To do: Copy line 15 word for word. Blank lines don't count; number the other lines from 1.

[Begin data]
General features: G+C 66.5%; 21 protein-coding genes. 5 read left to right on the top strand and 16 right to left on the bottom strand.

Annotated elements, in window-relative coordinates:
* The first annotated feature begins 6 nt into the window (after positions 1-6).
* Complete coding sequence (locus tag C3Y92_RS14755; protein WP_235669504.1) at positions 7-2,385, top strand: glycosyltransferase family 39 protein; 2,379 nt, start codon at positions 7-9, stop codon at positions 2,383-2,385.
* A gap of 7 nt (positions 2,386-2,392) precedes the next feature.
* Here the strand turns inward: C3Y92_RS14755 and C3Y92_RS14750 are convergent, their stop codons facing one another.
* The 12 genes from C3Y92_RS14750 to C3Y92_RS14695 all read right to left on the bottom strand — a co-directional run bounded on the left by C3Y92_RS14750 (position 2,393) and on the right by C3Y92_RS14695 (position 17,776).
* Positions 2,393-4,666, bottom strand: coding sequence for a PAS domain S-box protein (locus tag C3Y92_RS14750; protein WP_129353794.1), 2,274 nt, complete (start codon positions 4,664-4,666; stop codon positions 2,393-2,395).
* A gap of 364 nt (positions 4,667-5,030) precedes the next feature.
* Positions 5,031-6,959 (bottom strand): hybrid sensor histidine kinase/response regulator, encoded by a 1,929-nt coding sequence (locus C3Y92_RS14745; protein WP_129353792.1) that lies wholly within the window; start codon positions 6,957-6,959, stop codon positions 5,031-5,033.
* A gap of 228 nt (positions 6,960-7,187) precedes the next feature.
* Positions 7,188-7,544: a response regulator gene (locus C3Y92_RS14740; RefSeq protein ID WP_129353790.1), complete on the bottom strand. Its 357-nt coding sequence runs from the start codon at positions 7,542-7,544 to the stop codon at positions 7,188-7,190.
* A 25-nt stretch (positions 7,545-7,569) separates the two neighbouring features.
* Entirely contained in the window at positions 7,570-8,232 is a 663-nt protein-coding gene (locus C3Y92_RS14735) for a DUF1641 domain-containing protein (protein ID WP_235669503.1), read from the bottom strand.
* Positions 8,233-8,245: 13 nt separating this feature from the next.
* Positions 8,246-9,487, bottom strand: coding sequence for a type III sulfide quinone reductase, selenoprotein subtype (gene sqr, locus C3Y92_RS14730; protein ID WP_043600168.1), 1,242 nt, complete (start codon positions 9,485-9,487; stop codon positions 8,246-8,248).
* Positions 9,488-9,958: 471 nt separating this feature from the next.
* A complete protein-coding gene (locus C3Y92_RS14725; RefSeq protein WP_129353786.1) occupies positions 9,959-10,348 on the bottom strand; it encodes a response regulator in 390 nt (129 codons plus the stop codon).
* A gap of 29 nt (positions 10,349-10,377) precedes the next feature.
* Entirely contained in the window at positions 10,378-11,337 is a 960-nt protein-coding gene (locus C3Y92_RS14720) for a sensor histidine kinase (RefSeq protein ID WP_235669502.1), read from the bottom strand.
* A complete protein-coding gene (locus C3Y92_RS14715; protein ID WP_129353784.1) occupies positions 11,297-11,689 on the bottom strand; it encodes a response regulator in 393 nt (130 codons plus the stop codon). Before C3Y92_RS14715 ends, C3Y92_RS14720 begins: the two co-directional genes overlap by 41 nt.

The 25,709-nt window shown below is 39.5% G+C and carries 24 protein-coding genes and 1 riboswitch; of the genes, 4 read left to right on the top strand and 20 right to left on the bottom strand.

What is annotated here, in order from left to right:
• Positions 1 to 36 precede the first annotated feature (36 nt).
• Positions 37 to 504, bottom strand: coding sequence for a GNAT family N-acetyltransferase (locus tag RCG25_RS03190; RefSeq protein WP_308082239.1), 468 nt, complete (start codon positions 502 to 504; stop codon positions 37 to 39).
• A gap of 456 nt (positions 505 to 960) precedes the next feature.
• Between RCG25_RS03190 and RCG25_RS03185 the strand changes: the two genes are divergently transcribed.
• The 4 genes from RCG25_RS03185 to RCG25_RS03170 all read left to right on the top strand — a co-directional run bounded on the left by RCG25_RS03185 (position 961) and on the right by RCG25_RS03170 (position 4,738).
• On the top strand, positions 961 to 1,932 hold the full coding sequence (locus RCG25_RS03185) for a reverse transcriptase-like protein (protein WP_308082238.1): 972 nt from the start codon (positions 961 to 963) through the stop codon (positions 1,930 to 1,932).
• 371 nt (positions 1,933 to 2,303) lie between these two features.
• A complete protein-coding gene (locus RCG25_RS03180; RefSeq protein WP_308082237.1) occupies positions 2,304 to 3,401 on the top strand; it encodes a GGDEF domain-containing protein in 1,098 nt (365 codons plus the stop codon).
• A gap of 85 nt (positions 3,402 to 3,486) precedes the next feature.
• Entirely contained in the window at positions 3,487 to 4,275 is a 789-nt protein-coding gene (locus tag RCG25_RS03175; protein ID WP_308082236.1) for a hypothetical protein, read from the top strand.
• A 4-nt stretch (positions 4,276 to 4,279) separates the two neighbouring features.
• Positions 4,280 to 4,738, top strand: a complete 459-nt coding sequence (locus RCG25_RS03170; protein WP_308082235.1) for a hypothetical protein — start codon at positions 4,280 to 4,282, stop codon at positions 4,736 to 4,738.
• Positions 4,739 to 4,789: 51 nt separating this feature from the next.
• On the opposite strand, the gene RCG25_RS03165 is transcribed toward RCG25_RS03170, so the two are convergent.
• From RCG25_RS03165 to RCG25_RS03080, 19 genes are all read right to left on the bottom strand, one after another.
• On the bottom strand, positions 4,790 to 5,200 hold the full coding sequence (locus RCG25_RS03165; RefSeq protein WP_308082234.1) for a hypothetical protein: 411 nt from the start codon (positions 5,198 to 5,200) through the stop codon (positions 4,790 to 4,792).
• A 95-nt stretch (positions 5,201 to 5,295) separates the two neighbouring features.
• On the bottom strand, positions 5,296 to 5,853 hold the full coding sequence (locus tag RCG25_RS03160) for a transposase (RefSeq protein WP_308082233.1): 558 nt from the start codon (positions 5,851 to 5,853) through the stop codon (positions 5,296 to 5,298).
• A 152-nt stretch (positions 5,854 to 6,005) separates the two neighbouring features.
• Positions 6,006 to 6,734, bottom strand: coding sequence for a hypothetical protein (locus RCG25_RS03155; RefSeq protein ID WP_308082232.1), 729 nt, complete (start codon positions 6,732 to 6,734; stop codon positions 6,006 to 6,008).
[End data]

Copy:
* Positions 8,233-8,245: 13 nt separating this feature from the next.